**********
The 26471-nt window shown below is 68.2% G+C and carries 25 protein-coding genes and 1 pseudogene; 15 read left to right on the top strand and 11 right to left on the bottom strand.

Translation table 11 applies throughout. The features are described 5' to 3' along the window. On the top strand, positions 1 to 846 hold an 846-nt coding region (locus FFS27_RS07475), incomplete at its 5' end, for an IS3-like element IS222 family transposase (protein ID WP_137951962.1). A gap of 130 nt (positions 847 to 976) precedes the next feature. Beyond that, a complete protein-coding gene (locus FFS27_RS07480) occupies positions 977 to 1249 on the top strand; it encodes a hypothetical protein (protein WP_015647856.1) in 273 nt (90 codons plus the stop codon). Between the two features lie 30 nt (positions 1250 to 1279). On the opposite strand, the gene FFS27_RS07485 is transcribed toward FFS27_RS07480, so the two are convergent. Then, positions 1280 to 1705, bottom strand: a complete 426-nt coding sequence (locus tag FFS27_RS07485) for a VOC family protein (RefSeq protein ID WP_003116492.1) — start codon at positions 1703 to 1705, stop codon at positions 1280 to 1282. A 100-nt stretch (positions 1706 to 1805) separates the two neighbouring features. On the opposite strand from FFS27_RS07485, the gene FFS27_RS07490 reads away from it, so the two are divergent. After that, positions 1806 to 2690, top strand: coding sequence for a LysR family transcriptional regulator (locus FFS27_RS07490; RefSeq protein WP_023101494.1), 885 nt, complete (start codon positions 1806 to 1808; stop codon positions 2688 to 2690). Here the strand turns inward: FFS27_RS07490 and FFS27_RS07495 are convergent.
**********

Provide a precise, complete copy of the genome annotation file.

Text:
The 26471-nt window shown below is 68.2% G+C and carries 25 protein-coding genes and 1 pseudogene; 15 read left to right on the top strand and 11 right to left on the bottom strand.

Translation table 11 applies throughout. The features are described 5' to 3' along the window. On the top strand, positions 1 to 846 hold an 846-nt coding region (locus FFS27_RS07475), incomplete at its 5' end, for an IS3-like element IS222 family transposase (protein ID WP_137951962.1). A gap of 130 nt (positions 847 to 976) precedes the next feature. Beyond that, a complete protein-coding gene (locus FFS27_RS07480) occupies positions 977 to 1249 on the top strand; it encodes a hypothetical protein (protein WP_015647856.1) in 273 nt (90 codons plus the stop codon). Between the two features lie 30 nt (positions 1250 to 1279). On the opposite strand, the gene FFS27_RS07485 is transcribed toward FFS27_RS07480, so the two are convergent. Then, positions 1280 to 1705, bottom strand: a complete 426-nt coding sequence (locus tag FFS27_RS07485) for a VOC family protein (RefSeq protein ID WP_003116492.1) — start codon at positions 1703 to 1705, stop codon at positions 1280 to 1282. A 100-nt stretch (positions 1706 to 1805) separates the two neighbouring features. On the opposite strand from FFS27_RS07485, the gene FFS27_RS07490 reads away from it, so the two are divergent. After that, positions 1806 to 2690, top strand: coding sequence for a LysR family transcriptional regulator (locus FFS27_RS07490; RefSeq protein WP_023101494.1), 885 nt, complete (start codon positions 1806 to 1808; stop codon positions 2688 to 2690). Here the strand turns inward: FFS27_RS07490 and FFS27_RS07495 are convergent.